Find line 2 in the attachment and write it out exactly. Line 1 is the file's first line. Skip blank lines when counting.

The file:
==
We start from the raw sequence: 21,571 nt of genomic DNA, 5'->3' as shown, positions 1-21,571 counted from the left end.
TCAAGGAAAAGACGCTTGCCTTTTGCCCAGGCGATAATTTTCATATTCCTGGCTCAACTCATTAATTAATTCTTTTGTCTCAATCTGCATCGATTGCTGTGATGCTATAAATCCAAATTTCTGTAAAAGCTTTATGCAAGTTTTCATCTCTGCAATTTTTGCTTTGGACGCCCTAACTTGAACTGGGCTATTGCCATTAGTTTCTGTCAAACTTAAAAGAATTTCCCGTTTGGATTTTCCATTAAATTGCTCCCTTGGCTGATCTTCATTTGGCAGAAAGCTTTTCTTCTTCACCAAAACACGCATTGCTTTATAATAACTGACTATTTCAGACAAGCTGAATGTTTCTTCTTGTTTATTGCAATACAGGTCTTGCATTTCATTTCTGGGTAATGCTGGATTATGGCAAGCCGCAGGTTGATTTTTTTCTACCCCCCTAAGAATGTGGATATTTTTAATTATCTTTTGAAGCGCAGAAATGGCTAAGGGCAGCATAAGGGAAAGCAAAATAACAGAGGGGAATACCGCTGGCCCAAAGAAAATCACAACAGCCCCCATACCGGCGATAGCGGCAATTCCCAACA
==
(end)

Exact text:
TCAAGGAAAAGACGCTTGCCTTTTGCCCAGGCGATAATTTTCATATTCCTGGCTCAACTCATTAATTAATTCTTTTGTCTCAATCTGCATCGATTGCTGTGATGCTATAAATCCAAATTTCTGTAAAAGCTTTATGCAAGTTTTCATCTCTGCAATTTTTGCTTTGGACGCCCTAACTTGAACTGGGCTATTGCCATTAGTTTCTGTCAAACTTAAAAGAATTTCCCGTTTGGATTTTCCATTAAATTGCTCCCTTGGCTGATCTTCATTTGGCAGAAAGCTTTTCTTCTTCACCAAAACACGCATTGCTTTATAATAACTGACTATTTCAGACAAGCTGAATGTTTCTTCTTGTTTATTGCAATACAGGTCTTGCATTTCATTTCTGGGTAATGCTGGATTATGGCAAGCCGCAGGTTGATTTTTTTCTACCCCCCTAAGAATGTGGATATTTTTAATTATCTTTTGAAGCGCAGAAATGGCTAAGGGCAGCATAAGGGAAAGCAAAATAACAGAGGGGAATACCGCTGGCCCAAAGAAAATCACAACAGCCCCCATACCGGCGATAGCGGCAATTCCCAACA